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    The distinct molecular subtypes of lung cancer are defined by monogenic biomarkers, such as EGFR, KRAS, and ALK rearrangement. Tumor mutation burden (TMB) is a potential biomarker for response to immunotherapy, which is one of the measures for genomic instability. The molecular subtyping based on TMB has not been well characterized in lung adenocarcinomas in the Chinese population. Here we performed molecular subtyping based on TMB with the published whole exome sequencing data of 101 lung adenocarcinomas and compared the different features of the classified subtypes, including clinical features, somatic driver genes, and mutational signatures. We found that patients with lower TMB have a longer disease-free survival, and higher TMB is associated with smoking and aging. Analysis of somatic driver genes and mutational signatures demonstrates a significant association between somatic RYR2 mutations and the subtype with higher TMB. Molecular subtyping based on TMB is a potential prognostic marker for lung adenocarcinoma. Signature 4 and the mutation of RYR2 are highlighted in the TMB-High group. The mutation of RYR2 is a significant biomarker associated with high TMB in lung adenocarcinoma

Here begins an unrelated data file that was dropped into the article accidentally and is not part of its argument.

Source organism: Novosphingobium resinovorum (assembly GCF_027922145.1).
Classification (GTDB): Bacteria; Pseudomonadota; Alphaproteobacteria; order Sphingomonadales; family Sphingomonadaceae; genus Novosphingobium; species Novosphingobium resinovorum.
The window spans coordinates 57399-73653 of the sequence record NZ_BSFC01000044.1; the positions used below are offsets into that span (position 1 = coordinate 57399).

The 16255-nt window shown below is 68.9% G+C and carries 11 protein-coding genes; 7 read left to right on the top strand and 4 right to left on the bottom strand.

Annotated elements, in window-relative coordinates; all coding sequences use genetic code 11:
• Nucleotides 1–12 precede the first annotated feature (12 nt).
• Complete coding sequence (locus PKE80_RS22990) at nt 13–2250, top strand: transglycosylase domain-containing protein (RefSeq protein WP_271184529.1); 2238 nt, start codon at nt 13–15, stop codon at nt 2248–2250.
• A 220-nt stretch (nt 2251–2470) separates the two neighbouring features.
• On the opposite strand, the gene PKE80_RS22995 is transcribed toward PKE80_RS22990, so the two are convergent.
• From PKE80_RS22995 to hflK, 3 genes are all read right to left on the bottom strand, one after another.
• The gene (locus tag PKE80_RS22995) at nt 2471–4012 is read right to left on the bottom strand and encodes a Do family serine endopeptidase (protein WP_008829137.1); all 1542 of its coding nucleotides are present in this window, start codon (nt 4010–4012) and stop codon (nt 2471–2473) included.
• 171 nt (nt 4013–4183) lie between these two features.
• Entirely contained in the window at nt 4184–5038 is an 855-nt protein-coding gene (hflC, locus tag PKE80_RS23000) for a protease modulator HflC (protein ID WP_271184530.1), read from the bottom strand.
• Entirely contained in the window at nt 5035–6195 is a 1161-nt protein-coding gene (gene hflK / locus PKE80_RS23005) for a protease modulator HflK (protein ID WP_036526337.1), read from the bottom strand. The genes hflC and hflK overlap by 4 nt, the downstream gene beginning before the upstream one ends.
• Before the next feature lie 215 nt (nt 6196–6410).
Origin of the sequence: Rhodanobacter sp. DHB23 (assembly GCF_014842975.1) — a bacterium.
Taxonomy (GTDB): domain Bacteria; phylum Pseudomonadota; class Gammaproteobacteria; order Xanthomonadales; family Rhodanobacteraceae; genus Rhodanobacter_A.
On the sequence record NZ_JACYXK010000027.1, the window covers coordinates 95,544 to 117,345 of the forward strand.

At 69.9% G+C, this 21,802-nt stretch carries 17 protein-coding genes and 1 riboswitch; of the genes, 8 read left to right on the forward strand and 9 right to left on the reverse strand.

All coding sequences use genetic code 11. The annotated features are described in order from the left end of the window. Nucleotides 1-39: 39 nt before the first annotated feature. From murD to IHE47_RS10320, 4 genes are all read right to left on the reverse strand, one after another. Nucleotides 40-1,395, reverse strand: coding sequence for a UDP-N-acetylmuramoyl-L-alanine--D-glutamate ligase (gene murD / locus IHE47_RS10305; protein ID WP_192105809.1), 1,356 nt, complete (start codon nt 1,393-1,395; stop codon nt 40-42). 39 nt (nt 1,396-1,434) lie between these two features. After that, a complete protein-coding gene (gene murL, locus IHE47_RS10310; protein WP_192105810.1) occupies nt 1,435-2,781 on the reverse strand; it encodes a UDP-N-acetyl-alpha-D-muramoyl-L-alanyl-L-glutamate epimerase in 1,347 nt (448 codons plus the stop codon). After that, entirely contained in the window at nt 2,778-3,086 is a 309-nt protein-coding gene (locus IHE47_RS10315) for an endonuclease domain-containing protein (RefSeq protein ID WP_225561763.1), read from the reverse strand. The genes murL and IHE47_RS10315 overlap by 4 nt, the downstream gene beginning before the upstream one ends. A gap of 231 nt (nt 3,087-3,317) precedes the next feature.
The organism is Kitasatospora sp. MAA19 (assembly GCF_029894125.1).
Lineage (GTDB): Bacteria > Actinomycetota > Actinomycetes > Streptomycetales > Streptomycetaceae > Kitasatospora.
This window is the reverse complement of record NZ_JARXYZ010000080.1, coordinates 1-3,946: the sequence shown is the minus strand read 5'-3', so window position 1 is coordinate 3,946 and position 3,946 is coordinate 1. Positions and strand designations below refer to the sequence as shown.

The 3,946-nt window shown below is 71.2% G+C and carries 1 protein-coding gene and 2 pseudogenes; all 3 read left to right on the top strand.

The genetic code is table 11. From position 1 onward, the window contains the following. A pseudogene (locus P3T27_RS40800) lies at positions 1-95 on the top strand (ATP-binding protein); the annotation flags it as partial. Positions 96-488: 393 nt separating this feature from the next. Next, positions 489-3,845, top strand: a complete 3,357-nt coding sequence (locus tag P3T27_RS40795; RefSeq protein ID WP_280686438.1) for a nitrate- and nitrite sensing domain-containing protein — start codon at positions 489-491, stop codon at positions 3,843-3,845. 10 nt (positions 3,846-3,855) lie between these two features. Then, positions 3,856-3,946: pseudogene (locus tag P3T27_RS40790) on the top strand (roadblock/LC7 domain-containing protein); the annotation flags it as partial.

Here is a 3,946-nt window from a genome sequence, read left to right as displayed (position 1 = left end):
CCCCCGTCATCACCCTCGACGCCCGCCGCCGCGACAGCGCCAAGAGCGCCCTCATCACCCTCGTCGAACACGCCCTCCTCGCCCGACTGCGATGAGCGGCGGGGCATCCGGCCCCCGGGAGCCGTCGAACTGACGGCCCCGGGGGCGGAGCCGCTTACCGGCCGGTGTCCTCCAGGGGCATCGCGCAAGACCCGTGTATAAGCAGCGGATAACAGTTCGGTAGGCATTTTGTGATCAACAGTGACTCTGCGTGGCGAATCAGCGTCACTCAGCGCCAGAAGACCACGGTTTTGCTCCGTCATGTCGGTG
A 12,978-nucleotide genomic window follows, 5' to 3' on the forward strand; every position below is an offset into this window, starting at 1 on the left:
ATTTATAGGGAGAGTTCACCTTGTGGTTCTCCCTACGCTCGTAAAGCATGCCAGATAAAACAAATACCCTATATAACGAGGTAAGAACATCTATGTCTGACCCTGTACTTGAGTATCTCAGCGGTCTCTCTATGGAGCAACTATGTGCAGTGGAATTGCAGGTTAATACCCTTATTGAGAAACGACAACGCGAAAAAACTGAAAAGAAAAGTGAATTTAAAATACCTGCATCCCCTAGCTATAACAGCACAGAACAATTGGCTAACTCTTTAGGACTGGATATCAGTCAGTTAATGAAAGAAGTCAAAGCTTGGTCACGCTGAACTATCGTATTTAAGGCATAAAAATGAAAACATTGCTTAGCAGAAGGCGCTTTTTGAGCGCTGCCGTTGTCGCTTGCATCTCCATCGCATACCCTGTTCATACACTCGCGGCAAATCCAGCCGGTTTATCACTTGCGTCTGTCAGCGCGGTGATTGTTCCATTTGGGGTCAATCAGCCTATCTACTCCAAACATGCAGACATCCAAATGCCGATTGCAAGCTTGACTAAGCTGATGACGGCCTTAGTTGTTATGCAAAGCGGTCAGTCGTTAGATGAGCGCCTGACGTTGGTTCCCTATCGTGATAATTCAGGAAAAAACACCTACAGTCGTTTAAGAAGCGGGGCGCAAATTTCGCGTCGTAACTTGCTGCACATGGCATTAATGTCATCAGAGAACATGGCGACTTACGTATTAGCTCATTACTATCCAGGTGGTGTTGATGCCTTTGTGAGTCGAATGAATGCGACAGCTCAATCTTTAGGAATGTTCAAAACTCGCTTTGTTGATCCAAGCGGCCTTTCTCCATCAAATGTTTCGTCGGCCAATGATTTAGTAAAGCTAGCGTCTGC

Tumor heterogeneity assessed by sequencing and fluorescence in situ hybridization (FISH) data